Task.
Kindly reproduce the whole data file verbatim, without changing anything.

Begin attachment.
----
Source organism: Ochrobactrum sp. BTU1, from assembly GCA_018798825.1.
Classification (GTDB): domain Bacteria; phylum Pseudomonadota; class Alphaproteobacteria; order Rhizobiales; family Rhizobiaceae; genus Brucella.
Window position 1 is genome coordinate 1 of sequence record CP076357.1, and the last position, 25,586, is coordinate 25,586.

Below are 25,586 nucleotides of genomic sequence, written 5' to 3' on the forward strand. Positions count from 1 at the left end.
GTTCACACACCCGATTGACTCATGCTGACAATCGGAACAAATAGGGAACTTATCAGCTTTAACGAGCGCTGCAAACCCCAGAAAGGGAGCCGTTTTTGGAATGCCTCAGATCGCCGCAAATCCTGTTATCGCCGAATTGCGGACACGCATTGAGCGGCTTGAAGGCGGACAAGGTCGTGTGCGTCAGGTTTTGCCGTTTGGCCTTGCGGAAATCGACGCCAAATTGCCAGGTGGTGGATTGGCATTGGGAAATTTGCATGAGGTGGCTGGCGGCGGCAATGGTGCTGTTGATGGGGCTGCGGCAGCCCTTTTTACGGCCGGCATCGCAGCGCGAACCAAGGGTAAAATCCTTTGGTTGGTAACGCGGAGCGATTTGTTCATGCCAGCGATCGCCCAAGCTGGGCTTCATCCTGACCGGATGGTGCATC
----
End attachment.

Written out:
Source organism: Ochrobactrum sp. BTU1, from assembly GCA_018798825.1.
Classification (GTDB): domain Bacteria; phylum Pseudomonadota; class Alphaproteobacteria; order Rhizobiales; family Rhizobiaceae; genus Brucella.
Window position 1 is genome coordinate 1 of sequence record CP076357.1, and the last position, 25,586, is coordinate 25,586.

Below are 25,586 nucleotides of genomic sequence, written 5' to 3' on the forward strand. Positions count from 1 at the left end.
GTTCACACACCCGATTGACTCATGCTGACAATCGGAACAAATAGGGAACTTATCAGCTTTAACGAGCGCTGCAAACCCCAGAAAGGGAGCCGTTTTTGGAATGCCTCAGATCGCCGCAAATCCTGTTATCGCCGAATTGCGGACACGCATTGAGCGGCTTGAAGGCGGACAAGGTCGTGTGCGTCAGGTTTTGCCGTTTGGCCTTGCGGAAATCGACGCCAAATTGCCAGGTGGTGGATTGGCATTGGGAAATTTGCATGAGGTGGCTGGCGGCGGCAATGGTGCTGTTGATGGGGCTGCGGCAGCCCTTTTTACGGCCGGCATCGCAGCGCGAACCAAGGGTAAAATCCTTTGGTTGGTAACGCGGAGCGATTTGTTCATGCCAGCGATCGCCCAAGCTGGGCTTCATCCTGACCGGATGGTGCATC